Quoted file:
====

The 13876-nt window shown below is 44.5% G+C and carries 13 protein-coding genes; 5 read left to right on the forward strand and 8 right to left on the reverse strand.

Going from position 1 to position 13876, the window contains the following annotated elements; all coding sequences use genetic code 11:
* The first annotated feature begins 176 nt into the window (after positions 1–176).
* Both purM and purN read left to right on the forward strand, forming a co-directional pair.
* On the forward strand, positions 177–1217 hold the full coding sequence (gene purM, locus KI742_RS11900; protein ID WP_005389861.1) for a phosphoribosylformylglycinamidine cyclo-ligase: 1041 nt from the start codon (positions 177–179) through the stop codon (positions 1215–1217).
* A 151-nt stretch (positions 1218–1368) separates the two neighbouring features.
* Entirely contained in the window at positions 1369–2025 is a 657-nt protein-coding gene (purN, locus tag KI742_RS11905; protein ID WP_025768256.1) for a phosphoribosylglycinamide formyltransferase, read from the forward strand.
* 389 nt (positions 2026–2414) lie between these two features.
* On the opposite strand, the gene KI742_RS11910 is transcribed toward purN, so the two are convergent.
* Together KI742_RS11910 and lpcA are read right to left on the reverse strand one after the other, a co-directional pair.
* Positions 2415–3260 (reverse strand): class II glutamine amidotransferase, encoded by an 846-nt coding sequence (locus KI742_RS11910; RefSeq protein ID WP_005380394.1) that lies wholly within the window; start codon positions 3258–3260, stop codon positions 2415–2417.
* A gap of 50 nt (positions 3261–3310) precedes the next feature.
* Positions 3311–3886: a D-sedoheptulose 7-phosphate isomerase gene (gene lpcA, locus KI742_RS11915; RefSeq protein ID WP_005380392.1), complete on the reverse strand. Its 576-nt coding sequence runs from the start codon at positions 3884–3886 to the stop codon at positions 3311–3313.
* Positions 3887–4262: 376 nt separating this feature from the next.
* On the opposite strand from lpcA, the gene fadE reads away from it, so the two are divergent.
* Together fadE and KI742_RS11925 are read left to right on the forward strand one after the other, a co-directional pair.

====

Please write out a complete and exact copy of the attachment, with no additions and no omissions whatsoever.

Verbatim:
The 13876-nt window shown below is 44.5% G+C and carries 13 protein-coding genes; 5 read left to right on the forward strand and 8 right to left on the reverse strand.

Going from position 1 to position 13876, the window contains the following annotated elements; all coding sequences use genetic code 11:
* The first annotated feature begins 176 nt into the window (after positions 1–176).
* Both purM and purN read left to right on the forward strand, forming a co-directional pair.
* On the forward strand, positions 177–1217 hold the full coding sequence (gene purM, locus KI742_RS11900; protein ID WP_005389861.1) for a phosphoribosylformylglycinamidine cyclo-ligase: 1041 nt from the start codon (positions 177–179) through the stop codon (positions 1215–1217).
* A 151-nt stretch (positions 1218–1368) separates the two neighbouring features.
* Entirely contained in the window at positions 1369–2025 is a 657-nt protein-coding gene (purN, locus tag KI742_RS11905; protein ID WP_025768256.1) for a phosphoribosylglycinamide formyltransferase, read from the forward strand.
* 389 nt (positions 2026–2414) lie between these two features.
* On the opposite strand, the gene KI742_RS11910 is transcribed toward purN, so the two are convergent.
* Together KI742_RS11910 and lpcA are read right to left on the reverse strand one after the other, a co-directional pair.
* Positions 2415–3260 (reverse strand): class II glutamine amidotransferase, encoded by an 846-nt coding sequence (locus KI742_RS11910; RefSeq protein ID WP_005380394.1) that lies wholly within the window; start codon positions 3258–3260, stop codon positions 2415–2417.
* A gap of 50 nt (positions 3261–3310) precedes the next feature.
* Positions 3311–3886: a D-sedoheptulose 7-phosphate isomerase gene (gene lpcA, locus KI742_RS11915; RefSeq protein ID WP_005380392.1), complete on the reverse strand. Its 576-nt coding sequence runs from the start codon at positions 3884–3886 to the stop codon at positions 3311–3313.
* Positions 3887–4262: 376 nt separating this feature from the next.
* On the opposite strand from lpcA, the gene fadE reads away from it, so the two are divergent.
* Together fadE and KI742_RS11925 are read left to right on the forward strand one after the other, a co-directional pair.